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    My own preference is to always minimise the amount of unnecessary video processing, and for the Hitachi panel there is no need to convert to YUV when it accepts RGB directly. The only additional socket required is the Composite input, which is likely to be unable to be used anyway, as inserting an s-video plug for other sources will disable it. I suggest putting some of the money saved on a convertor, and the extra lead required, towards a good quality SCART to 4/6 Phono lead in this case.

    To use the component inputs on the PMA400 VGA plug you require a minimum vertical frequency of 24KHz, therefore ruling out 15.625Khz RGB or simple RGB-YUV converted signals. So this is only suitable for inputs such as 720p/1080i, such as from compatible DVD players with component outputs, and not the standard RGB available from a Sky box or similar. Again there will be no need for a simple RGB-YUV convertor.
     
  10. dougall

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    I think I am going to use a half decent scart to s-video lead for the sky box as i am using my component inputs for the dvd player and am more than happy with the results...
     
  11. JamesTapp

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    Not all SKy boxes output SVideo. Better check that one first, although Jon does an excellent RGB to S Video convertor...:D

    James
     
  12. symanski

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    I wonder how all those that I sold converters to got it to work then? While this input doesn't work with the Plamsa VGA converter, it certainly does with component video signals and via my RGB to Component converter.

    All the best,

    Dr John Sim.
     
  13. cynicaltaf

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    Thanks for the information, as this directly opposes what the User Manual, Service Manual, Keene Technical and Hitachi Technical departments say!

    I also just knocked up a quick lead and small circuit to test this myself. The panel correctly identified the input signal frequency, showing "15.63KHz 50Hz" on screen, and then promptly displayed "!out of frequency" and turned to standby as expected. I have contacted Hitachi Technical again, for confirmation of the 24KHz restriction on the VGA inputs, but it appears at the moment that the table on P.31 of the User Manual is correct - the only component signals compatible with these inputs are 720p/1080i (>24KHz hfreq). Finally the PMA400 service manual shows the optional video board output, which provides the composite/s-video/component (480i/576i) inputs, feeding in after the VGA inputs. So the video board being present is unlikely to have any impact on the VGA input frequency range.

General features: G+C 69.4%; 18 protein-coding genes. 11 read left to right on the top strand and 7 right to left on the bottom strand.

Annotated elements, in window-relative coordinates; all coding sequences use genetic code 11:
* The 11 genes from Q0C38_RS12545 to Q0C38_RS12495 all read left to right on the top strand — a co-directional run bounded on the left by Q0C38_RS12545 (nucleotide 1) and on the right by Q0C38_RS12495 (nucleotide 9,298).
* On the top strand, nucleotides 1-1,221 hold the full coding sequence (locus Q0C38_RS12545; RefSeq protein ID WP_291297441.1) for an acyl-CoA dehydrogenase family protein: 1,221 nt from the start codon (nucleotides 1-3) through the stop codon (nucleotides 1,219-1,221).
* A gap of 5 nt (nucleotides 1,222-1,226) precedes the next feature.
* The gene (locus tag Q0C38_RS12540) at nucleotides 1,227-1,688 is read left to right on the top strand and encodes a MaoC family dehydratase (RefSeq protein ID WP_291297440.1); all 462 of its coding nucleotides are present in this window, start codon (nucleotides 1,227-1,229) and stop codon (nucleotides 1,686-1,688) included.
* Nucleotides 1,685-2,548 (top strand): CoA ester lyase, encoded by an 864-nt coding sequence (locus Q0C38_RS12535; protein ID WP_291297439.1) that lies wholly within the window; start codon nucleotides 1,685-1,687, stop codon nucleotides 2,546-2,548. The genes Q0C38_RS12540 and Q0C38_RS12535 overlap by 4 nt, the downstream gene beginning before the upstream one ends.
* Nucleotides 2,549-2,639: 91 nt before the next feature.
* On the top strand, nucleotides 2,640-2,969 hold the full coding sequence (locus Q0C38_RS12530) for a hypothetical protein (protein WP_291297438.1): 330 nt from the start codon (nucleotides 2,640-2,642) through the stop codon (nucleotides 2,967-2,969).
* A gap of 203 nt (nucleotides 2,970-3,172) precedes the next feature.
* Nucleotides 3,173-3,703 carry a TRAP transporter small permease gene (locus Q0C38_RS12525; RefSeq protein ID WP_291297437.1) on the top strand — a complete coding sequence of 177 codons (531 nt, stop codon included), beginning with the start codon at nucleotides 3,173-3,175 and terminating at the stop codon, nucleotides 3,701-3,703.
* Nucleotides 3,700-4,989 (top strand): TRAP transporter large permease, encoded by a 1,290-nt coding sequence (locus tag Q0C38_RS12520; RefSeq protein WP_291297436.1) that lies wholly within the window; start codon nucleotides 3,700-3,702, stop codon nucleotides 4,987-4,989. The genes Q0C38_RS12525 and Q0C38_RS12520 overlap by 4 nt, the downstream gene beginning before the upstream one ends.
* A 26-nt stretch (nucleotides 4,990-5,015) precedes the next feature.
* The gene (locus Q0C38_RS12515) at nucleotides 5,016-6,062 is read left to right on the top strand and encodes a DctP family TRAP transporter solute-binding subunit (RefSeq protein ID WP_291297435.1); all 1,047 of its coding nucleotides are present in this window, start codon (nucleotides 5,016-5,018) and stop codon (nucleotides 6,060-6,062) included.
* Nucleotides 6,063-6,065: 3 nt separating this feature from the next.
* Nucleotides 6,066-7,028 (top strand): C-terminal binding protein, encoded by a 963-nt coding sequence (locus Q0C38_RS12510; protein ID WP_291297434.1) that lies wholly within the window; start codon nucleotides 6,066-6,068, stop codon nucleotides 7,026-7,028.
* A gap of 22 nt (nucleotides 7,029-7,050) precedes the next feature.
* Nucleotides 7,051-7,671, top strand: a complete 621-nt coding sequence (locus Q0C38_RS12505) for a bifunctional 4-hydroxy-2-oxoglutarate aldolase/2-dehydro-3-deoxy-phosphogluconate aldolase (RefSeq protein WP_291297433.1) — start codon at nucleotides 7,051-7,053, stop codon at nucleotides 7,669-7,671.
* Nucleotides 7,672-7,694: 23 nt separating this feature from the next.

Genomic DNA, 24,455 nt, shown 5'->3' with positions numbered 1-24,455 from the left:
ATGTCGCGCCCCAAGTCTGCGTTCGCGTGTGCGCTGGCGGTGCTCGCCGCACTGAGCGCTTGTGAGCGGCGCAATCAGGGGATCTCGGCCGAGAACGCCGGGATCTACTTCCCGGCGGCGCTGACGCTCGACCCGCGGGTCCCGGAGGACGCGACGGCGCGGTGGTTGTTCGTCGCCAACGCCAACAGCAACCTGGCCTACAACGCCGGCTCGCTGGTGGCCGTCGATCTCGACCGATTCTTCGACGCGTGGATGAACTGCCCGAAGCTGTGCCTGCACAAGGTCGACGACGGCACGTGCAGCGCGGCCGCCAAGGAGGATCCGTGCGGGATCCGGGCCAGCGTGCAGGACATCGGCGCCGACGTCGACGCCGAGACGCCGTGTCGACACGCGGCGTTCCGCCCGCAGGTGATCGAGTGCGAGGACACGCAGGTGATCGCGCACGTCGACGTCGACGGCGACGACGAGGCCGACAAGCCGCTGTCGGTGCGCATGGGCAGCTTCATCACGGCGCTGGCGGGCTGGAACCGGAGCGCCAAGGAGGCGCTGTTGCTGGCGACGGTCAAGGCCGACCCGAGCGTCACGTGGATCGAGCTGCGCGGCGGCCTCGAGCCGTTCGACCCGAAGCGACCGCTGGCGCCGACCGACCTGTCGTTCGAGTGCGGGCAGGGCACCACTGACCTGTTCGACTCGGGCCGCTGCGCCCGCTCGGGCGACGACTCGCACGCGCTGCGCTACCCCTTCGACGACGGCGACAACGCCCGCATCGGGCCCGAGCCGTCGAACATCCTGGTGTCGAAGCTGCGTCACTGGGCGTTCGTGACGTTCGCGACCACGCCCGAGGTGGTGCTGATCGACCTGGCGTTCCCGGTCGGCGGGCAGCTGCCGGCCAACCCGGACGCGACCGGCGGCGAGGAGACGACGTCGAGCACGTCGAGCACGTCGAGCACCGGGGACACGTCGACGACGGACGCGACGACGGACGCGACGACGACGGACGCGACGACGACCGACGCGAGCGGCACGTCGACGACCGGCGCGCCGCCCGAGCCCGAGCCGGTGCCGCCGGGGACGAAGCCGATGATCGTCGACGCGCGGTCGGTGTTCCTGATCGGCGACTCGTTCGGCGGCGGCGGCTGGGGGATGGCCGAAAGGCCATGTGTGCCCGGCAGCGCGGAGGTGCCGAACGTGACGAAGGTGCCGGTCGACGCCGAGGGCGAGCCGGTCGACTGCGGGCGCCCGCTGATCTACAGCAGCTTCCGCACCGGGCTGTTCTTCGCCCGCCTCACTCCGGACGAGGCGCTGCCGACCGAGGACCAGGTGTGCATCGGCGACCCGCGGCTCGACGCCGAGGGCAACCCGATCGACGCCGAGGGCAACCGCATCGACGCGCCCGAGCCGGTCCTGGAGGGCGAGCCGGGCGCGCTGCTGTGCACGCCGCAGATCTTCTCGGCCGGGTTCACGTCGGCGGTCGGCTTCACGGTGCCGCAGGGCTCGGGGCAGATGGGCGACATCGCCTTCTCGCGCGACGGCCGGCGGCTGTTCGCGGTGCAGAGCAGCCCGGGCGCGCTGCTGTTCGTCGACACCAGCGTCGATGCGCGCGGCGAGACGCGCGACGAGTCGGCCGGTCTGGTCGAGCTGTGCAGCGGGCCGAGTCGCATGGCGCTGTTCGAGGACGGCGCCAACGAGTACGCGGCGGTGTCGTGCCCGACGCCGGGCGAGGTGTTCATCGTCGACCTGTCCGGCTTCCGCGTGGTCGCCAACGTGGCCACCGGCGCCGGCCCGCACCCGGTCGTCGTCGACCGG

So, just to ensure that we are both have the same understanding here, what you are saying is that a standard RGB signal (15.625KHz/50Hz or 15.734KHz/60Hz), such as from a Sky Box, converted to YUV component signals through your box will work fine on the Hitachi 42PMA400 plasma screen when fed directly into the VGA 15-pin HD inputs (NOT the phono component inputs)?
     
  14. MAW

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    So what you are saying is the VGA port is only for PC VGA effectively, as 720p and 1080i signals are not exactly widespread here(yet!). And there we were thinking the PMA had 3 usable component inputs.
     
  15. symanski

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    I've had a couple of customers who have done exactly this. Therefore I believe you can use the component features of the VGA input for video.

    Since you're technically minded, then what to try is to connect composite video in to the Y (green) connection on the VGA connector. You should get a black and white picture up. If so, then next stage is to connect a component source to this input to get a colour picture.